I've known I would be adopting for over 7 years. I remember as clear as day a conversation I had with my Best Friend a few weeks after I had my hysterectomy. I was standing outside in the cold wet December evening (because my cell wouldn't work inside and I probably didn't want my parents to hear what I was saying). At that point My Farmer Boy wasn't even my boyfriend - but it didn't take a rocket scientist to figure out that we were best best best best friends in the whole wide world. I was still in pain from surgery, and I think it was the first time I had really started thinking about the fact that I really couldn't have kids. I remember saying something like: "I shouldn't have had the surgery, no man is going to want to marry me now that I can't give him a baby." And he (always the encourager) quietly said: "Someone will." (I didn't actually know that at the time he was referring to himself - maybe he didn't even know it :) So, we have both known that adoption would be part of our lives for a long time. And in that time we have heard a lot of opinions about adoption. A. LOT.
The most confusing comments go something like this:
"Remember that there are plenty of babies in the US who need homes."
"So, you're going to look into local adoptions right?"
"You should adopt locally because we should be taking care of our own before going overseas."
Our OWN?! Now, wait just a minute! I thought that we were ALL humans and that an orphan is an orphan. The more I read about adoption, the more I see this chasm between different types of adoption: international, children with disabilities, children with AIDS, children who are older, domestic newborns, foster to adopt, "snowflake babies" (adoption of embryos frozen after fertility treatments etc.)... I am so sad to see the groups that form and how each group thinks their way of adoption is best, even "most godly". It reminds me of how Christians argue about denominations and which church they attend. I'm not proud to say that at times I have judged in my heart different types of adoption, thinking that some children's need is more profound than others. When in fact, a child without a family needs a family. Giving a family to an orphan is a beautiful thing - no matter what made that child an orphan or where they live.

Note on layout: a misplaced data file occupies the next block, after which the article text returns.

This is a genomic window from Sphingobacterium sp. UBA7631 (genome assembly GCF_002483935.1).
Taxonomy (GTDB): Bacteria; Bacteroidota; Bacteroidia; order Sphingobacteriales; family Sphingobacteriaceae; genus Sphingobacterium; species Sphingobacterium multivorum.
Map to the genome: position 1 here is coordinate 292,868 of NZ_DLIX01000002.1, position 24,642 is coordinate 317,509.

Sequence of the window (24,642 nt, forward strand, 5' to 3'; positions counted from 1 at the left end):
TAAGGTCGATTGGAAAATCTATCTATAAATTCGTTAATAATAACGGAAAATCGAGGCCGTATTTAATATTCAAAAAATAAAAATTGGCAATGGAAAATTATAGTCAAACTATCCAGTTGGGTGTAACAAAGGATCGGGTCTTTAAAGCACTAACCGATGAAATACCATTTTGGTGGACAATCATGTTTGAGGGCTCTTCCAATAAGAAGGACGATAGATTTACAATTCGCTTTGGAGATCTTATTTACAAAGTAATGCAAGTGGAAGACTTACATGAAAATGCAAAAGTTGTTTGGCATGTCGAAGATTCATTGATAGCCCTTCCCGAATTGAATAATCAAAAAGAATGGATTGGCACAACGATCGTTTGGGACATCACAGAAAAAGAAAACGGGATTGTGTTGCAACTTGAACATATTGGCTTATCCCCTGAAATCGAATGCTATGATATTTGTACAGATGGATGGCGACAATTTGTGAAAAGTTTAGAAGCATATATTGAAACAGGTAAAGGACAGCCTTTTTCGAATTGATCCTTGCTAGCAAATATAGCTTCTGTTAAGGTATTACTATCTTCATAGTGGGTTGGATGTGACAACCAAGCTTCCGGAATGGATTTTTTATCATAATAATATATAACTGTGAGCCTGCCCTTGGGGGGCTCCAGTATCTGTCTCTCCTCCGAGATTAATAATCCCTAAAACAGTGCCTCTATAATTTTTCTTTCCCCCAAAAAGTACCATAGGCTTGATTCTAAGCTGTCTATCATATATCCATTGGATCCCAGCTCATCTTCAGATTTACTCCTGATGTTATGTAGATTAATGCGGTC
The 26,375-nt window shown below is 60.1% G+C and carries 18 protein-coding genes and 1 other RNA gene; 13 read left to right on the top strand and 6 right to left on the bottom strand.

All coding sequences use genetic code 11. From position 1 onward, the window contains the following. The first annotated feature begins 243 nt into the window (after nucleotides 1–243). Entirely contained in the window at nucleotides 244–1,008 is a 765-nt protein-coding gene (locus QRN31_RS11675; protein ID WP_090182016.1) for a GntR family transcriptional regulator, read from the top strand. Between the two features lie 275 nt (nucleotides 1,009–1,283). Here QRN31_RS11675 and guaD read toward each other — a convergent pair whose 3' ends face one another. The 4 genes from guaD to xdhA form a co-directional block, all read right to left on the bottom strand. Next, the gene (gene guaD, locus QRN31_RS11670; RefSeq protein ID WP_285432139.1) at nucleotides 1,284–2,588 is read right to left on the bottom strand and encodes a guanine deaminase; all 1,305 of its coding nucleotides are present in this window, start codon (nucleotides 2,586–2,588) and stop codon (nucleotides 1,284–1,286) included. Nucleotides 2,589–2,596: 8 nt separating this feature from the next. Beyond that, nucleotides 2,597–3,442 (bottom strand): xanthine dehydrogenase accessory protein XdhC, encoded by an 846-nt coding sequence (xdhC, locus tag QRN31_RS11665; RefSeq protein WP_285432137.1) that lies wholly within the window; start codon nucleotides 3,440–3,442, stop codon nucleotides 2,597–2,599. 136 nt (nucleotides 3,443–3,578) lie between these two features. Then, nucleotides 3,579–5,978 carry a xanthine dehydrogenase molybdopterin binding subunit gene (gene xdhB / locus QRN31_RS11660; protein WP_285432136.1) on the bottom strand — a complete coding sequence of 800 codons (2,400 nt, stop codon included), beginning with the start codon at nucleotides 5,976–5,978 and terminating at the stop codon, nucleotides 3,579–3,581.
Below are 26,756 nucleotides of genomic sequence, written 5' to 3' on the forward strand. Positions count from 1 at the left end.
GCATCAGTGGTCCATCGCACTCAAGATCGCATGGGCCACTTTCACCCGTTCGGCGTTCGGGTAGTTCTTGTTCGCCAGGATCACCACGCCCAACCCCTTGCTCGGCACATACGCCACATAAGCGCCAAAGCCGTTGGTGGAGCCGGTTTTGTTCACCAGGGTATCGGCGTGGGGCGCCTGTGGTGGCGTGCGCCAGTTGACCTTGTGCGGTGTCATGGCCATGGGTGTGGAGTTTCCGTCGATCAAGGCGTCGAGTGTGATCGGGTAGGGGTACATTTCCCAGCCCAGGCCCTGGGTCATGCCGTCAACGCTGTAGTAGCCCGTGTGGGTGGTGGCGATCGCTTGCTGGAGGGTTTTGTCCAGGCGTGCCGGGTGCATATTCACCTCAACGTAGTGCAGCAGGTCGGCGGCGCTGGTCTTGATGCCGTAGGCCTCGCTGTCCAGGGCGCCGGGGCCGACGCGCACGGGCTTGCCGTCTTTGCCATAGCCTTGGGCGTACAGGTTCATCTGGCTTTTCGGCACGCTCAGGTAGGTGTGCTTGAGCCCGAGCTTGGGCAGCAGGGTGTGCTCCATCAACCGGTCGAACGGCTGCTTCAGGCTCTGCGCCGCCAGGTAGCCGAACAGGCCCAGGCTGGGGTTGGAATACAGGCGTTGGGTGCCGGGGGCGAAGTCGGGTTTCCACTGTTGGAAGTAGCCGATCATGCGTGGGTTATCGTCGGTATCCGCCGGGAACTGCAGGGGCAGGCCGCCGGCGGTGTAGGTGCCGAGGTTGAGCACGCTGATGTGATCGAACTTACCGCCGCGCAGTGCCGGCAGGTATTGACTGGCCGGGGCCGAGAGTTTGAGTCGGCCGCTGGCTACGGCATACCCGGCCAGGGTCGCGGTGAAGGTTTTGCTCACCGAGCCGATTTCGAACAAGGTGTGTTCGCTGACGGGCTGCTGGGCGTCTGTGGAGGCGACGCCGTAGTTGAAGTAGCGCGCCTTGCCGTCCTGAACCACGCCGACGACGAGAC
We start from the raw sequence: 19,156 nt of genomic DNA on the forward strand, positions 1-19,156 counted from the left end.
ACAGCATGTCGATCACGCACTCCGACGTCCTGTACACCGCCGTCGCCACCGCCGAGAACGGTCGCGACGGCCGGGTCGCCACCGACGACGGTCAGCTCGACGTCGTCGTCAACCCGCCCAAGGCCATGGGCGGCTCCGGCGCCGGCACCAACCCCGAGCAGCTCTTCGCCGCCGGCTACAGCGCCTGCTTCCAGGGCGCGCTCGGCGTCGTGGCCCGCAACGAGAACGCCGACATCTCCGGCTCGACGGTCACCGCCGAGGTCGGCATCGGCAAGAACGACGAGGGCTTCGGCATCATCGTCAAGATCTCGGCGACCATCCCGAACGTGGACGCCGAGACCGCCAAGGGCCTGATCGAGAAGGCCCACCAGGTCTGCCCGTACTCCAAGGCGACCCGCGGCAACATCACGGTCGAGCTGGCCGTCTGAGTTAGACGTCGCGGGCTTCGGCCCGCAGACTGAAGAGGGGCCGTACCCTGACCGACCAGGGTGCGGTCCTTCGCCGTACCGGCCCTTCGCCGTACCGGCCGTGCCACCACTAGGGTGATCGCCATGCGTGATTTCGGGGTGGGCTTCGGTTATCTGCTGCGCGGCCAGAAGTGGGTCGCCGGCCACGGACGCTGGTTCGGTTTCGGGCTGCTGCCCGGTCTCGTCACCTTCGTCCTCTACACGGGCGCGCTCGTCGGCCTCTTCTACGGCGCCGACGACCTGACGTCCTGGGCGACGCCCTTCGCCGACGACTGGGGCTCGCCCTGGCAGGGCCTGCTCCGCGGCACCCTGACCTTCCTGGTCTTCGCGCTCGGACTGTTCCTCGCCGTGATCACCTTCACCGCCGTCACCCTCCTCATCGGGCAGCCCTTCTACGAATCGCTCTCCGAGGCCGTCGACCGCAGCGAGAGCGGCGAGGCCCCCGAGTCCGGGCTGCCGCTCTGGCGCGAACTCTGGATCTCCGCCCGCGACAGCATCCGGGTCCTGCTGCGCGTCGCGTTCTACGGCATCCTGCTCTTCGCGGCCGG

It's time for all of us to realize that God is BIG - and He has made us all unique and gifted us differently. Some people may have a passionate heart aimed at making sure that every foster child finds a home. Someone else may have a burden for Eastern European orphans. Another for adopting babies that would have been aborted. Someone else may long to help drug babies. Another may have a special place for teens without families. And every one of these are GOOD and can be used by God to care for orphans. I am excited to see that many families do bridge the gap and are speaking out for adoption and caring for orphans of all types and from all places. We all share this earth that God made, and every child without a family needs love - no matter the color of their skin or the place where they were born.